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From Longhorn to the "Mayor of Greenwich Village"

By Kelsey McKinney

Lew Ney was a member of the Glee Club while he attended The University of Texas. He's pictured here in a photo from the 1906 Cactus yearbook on the bottom row, second from the right.
Lew Ney was a member of the Glee Club while he attended The University of Texas. He's pictured here in a photo from the 1906 Cactus yearbook on the bottom row, second from the right.

Before Lew Ney became the Mayor of Greenwich Village (and a signer of the door featured in the current exhibition The Greenwich Village Bookshop Door: A Portal to Bohemia, 1920–1925), he was a Longhorn. Born and raised in Austin, Texas, as Luther E. Widen, Lew Ney graduated from Austin High School and enrolled in The University of Texas in 1904. He began his undergraduate career in the College of Engineering but after one year transferred to the Humanities Department. He was an active member of the Glee Club as a second tenor for three years before leaving the University in 1907.

Ultimately, Ney received his undergraduate degree from Nebraska and his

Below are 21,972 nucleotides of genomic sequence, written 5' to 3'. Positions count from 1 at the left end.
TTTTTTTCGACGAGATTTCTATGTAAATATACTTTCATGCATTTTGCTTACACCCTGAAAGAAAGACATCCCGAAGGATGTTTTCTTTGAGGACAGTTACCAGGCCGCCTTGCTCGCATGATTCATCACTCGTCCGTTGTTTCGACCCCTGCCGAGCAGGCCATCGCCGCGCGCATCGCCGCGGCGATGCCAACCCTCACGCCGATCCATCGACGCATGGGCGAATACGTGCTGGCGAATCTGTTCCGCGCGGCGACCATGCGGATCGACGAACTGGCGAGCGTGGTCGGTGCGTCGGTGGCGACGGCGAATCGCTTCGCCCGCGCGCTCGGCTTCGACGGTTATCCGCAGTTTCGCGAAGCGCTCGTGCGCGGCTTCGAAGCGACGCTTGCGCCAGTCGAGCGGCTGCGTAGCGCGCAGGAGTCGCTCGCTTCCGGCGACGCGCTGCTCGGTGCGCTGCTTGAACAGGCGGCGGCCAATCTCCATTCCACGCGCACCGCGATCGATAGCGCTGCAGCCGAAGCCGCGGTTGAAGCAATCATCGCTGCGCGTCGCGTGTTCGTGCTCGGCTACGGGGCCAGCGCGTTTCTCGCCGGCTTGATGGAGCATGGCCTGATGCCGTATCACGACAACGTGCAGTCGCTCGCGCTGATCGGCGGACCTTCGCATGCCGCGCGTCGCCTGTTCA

Detail of Ney from the Cactus yearbook photo.
Detail of Ney from the Cactus yearbook photo.

master’s degree  in psychology at Iowa State University. He moved to Greenwich Village in the early 1920s and married Ruth Thompson in 1928. He was known in the Village as a writer, printer, type designer, and publisher. Most notably, he published the magazine Parnassus and the early works of writers Parker Tyler and Maxwell Bodenheim.  He is most famous for his creation of the exquisite typesetting font (L283) that was well suited for poetic works.

Eventually, Ney would become a community character proclaimed “the Mayor of Greenwich Village.”

The bookshop door with Ney’s signature is on display in The Greenwich Village Bookshop Door: A Portal to Bohemia, 1920–1925 through January 22. Also, visit the related web exhibition, which uses the door as an entryway into the lives, careers, and relationships of New York bohemians of that era.

Special thanks to The Alcalde for assisting with the yearbook images.

Published by Lew Ney, 'Blues: A Magazine of New Rhythms 8' was founded by Parker Tyler, and Charles Henri Ford, who dropped out of high school to edit it. This spring 1930 issue was published when Ford was just seventeen. It features several writers whose archives reside at the Ransom Center: Tyler, Ford, Paul Bowles, and Louis Zukofsky. The Center also houses important collections of contributors Kay Boyle, John Herrmann, Gertrude Stein, and William Carlos Williams.
Published by Lew Ney, 'Blues: A Magazine of New Rhythms 8' was founded by Parker Tyler, and Charles Henri Ford, who dropped out of high school to edit it. This spring 1930 issue was published when Ford was just seventeen. It features several writers whose archives reside at the Ransom Center: Tyler, Ford, Paul Bowles, and Louis Zukofsky. The Center also houses important collections of contributors Kay Boyle, John Herrmann, Gertrude Stein, and William Carlos Williams.